Los Angeles has a large rental population, In fact, it encompasses nearly 60% of the city’s residents. You have certain rights bestowed upon you that you should know in order to make sure your landlord is treating you fairly and fulfilling his/her legal obligations.

Everyone wants to live in harmony, but knowing your landlord’s responsibilities helps ensure he/she is not taking advantage of you.

Discrimination

Naturally, the city’s landlords are prevented from discriminating against you on the basis of the federal fair housing laws. Title VIII of the Civil Rights Act of 1968, which is also known as the Fair Housing Act, prohibits building owners from discrimination based on certain things, while California and Los Angeles have added their own categories. This covers the sale, rental, or financing of dwellings.

Between the federal, state, and local laws, an owner cannot discriminate against you on the basis of race, color, national origin, religion, sex, familial status (e.g. having children under the age of 18, pregnant women), disability (physical and mental), marital status, age, sexual orientation, source of income, student status, or arbitrary reasons.

If you feel you are a victim of discrimination, you should contact the Los Angeles Housing + Community Investment Department (HCIDLA) by phone, via the Internet, or walking into the Los Angeles office on Wilshire Boulevard.

Safety Standards

You have the right to live in a safe environment. In particular, there are specific building codes and standards that are in place to protect your health and safety. These cover apartment buildings, duplexes, single-family homes, and residential hotels.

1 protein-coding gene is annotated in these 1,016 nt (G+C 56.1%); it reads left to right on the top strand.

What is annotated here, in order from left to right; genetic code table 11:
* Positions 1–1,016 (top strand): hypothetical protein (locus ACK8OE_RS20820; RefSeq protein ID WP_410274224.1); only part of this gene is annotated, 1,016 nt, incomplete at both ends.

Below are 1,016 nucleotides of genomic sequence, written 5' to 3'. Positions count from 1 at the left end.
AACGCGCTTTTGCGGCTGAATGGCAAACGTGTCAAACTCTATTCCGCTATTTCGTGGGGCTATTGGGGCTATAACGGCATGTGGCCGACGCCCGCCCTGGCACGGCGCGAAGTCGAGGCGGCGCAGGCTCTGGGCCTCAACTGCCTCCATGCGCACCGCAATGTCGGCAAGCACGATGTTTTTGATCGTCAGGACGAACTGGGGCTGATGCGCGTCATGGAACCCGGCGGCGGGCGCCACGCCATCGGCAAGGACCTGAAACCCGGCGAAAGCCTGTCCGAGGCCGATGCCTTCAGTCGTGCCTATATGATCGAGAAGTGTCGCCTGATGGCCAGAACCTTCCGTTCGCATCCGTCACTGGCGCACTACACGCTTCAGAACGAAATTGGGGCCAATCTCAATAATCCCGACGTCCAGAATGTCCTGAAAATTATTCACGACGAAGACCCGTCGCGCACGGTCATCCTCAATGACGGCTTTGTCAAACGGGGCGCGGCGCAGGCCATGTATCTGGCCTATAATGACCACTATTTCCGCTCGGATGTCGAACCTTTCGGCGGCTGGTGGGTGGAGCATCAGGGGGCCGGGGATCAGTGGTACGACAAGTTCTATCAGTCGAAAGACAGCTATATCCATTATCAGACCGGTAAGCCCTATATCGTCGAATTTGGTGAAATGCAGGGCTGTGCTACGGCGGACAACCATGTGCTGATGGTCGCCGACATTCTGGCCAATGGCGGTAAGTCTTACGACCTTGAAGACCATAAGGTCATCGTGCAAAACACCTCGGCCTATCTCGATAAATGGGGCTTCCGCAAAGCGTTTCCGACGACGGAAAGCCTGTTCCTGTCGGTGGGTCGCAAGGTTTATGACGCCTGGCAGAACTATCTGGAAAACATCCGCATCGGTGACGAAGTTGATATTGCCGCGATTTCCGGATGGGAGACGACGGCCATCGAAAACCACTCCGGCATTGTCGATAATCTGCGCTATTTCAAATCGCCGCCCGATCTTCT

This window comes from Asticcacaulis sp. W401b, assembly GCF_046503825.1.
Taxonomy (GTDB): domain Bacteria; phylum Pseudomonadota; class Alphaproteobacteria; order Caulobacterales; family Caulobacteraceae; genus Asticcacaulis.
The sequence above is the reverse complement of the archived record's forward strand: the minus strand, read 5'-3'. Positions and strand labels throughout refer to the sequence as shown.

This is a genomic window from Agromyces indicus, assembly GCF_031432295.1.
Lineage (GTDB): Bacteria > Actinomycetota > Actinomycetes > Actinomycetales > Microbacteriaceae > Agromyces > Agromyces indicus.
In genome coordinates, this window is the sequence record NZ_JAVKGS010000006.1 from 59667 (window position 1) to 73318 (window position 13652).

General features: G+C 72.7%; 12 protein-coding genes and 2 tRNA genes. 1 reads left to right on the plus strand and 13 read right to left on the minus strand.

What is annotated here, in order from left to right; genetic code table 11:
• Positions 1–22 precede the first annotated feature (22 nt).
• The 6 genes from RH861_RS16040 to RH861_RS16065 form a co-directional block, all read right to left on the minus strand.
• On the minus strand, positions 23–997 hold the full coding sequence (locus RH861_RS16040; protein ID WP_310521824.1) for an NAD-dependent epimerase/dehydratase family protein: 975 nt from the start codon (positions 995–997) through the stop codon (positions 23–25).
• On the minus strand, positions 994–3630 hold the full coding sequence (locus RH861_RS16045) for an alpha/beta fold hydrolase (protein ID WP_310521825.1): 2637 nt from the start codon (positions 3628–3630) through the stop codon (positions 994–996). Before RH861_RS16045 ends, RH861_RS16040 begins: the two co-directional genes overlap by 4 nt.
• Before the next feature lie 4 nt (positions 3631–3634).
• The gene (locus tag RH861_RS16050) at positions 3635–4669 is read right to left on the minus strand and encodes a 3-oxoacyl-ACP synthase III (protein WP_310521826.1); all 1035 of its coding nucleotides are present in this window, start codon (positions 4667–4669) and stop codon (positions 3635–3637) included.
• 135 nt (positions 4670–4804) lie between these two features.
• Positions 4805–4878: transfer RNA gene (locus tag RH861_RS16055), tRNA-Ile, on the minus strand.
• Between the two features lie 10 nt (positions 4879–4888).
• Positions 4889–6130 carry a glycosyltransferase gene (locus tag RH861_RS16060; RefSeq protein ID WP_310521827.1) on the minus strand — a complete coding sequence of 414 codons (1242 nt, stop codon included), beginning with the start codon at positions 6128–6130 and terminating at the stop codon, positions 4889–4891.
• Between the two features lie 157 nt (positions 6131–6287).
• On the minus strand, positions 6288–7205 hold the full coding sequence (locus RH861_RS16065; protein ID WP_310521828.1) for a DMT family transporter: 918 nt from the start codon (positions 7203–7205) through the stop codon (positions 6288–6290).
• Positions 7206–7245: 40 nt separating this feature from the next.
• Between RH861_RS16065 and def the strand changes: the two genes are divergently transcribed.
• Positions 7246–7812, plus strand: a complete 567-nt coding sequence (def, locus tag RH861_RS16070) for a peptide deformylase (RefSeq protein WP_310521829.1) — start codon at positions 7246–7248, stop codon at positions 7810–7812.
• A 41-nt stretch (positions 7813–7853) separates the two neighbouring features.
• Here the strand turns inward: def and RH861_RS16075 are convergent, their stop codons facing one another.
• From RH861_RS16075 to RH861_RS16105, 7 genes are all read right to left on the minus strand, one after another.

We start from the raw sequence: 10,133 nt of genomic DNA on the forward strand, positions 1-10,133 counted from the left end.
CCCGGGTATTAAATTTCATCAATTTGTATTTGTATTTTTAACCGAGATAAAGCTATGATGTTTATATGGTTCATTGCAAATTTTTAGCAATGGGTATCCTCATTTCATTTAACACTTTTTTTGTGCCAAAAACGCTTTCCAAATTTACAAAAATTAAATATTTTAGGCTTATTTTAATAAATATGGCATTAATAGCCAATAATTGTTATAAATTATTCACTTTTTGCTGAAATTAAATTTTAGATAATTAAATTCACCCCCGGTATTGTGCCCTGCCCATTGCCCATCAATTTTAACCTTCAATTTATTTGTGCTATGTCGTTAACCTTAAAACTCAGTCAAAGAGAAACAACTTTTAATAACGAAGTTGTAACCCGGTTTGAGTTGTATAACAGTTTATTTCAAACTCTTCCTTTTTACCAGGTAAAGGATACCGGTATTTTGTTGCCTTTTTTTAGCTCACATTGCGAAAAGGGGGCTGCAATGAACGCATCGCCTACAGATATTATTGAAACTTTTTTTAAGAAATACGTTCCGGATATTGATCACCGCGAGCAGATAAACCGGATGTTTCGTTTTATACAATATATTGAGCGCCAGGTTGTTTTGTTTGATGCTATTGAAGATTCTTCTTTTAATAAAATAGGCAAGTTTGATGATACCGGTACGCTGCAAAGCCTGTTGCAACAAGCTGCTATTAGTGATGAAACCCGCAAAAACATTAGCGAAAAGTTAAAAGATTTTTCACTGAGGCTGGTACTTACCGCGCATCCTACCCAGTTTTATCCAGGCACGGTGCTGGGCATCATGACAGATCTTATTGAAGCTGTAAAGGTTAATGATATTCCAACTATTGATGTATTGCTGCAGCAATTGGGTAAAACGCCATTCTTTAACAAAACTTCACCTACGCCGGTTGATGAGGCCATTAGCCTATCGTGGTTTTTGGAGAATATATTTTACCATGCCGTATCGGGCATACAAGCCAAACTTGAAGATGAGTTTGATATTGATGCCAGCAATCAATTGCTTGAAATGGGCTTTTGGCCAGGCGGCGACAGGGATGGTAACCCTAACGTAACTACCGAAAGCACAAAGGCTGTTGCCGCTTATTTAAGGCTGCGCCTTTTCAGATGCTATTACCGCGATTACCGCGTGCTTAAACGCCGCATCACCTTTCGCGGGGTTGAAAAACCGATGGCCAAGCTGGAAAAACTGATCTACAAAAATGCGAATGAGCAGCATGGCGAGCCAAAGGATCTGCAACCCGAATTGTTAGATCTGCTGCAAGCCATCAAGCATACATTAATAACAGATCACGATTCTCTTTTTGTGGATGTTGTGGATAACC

There are obvious violations, such as broken doors and windows, faulty plumbing (e.g. a lack of hot water) and a rodent problem.

If there is an issue, the city recommends letting your landlord know. Then, if he/she does not sufficiently fix the issue, it recommends filing a report.

If the agency cites your building for violations, the owner has the opportunity to correct it. But, if this is not done in the stated time frame, the HCIDLA may take further action. This could include recommending that you pay a reduced rent under the Rent Escrow Account Program (REAP).

It is frustrating, but until this is put into effect, the Housing Rights Center, an advocacy group, recommends that you continue paying your regular rent. Both the HCIDLA and Housing Rights Center state that you can file a lawsuit to recover the amount later if the problem is not resolved.

Landlord visits

A landlord must provide you at least 24 hours’ notice before entering your apartment unless it is an emergency. This includes repairs, improvements, or providing potential new tenants with a tour.

Visits are restricted to standard business hours.

Security deposits

Your landlord must provide an itemized list detailing why he/she is not going to refund your entire security deposit. It needs to also include specific amounts deducted. For instance, a $200 subtraction in order to repair the window.

Providing there is not an issue, your landlord must refund the deposit within 21 days after you leave. The HCIDLA does not handle these types of disputes, however. This means you need to pursue your claim in the courts.

Rent Increases

This is fairly straightforward. If you have a lease, the owner can only raise your rent at expiration. A landlord can raise your rent anytime if you are a month-to-month tenant, although the law requires written notification. There are special rules for rent-controlled housing, limiting increases to once per year and how much it can go up.

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